Julia Collins | Courtesy

Most Cal Poly home football games start with the flying of the American flag into the center of the field by a parachutist. However, on Saturday, Sept. 29, at the game against University of Montana, a windy mishap sent the parachute crashing into Student Services (building 124) instead.

Cal Poly staff confirmed the parachutist was not injured in the accident.  

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Cal Poly Director of Marketing and Fan Experience Jennifer Chow said protocol requires that the parachutist check-in before the game and have a spotter communicate with event staff before and during the jump. 

The spotter also determines whether it is too windy for the parachutist to jump.

The spotter and parachutist were torn on the decision to jump due to the conditions, but Chow said it is clear now that it was too windy to make it to the field.

Political science freshman Austin McLellan, an avid home game attendee, witnessed the crash. He described the parachutist’s flight two weeks ago against Brown as spectacular and graceful.

“On Saturday [at the Montana game], my eyes were to the sky waiting for him to come down, and when I initially saw him descending, I was excited to see it happen again,” McLellan said. “Well, I noticed his descent wasn’t like the one at the Brown game and I immediately assumed it was because of the wind.”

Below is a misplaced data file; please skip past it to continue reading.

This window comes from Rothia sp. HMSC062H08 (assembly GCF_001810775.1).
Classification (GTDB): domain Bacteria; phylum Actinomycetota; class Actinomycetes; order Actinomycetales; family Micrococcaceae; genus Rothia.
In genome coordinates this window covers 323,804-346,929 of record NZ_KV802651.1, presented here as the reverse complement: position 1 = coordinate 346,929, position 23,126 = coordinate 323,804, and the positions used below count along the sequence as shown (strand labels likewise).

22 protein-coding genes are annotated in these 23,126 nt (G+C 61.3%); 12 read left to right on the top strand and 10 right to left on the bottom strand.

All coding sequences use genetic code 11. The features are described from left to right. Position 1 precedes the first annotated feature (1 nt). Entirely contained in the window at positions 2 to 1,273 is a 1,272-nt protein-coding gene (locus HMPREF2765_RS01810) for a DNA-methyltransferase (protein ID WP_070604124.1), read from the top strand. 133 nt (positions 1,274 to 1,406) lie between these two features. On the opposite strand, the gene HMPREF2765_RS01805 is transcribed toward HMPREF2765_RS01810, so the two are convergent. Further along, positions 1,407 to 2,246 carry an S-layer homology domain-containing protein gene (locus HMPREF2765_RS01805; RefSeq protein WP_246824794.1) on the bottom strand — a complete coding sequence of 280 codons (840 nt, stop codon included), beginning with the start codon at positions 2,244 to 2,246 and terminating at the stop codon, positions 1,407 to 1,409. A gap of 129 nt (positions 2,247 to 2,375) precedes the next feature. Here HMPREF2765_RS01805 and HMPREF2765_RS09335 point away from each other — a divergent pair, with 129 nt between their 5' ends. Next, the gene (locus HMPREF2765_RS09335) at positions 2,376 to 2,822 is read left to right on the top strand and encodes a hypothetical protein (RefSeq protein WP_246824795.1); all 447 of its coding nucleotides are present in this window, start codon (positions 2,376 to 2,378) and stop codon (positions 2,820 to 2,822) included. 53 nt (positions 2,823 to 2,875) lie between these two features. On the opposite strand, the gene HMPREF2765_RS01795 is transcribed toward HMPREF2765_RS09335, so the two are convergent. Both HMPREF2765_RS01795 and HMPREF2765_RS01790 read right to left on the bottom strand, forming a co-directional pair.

Software engineering senior Steven Bradley was working as event staff, scanning tickets at the Campus Avenue entrance of Alex G. Spanos Stadium when he saw the crash. 

“I looked over and saw the parachutist and thought to myself, ‘There’s no way that he’s gonna make it to the field.’ He was way lower than he normally is,” Bradley said.  

Bradley said he saw the parachutist trying to change his flight path when part of the parachute hit a tree next to Student Services, causing the man to crash into the building.

According to Chow, the parachutist veered into the building to avoid injuring others with the heavy, weighted parachute.

Industrial engineering senior and Cal Poly Marching Band member Caroline Hodes saw fans, the University Police Department, and the marching band paramedic run to help the parachutist.

The game continued on schedule while the parachutist was tended to by paramedics.  

“It was scary watching [the parachutist crash] because I’ve never seen something like that happen before,” Hodes said. “People were really worried.” 

The marching band paramedic confirmed that the parachutist was alright, according to Hodes.

Chow said she does not think this incident will keep the parachute tradition from continuing at Cal Poly home football games.

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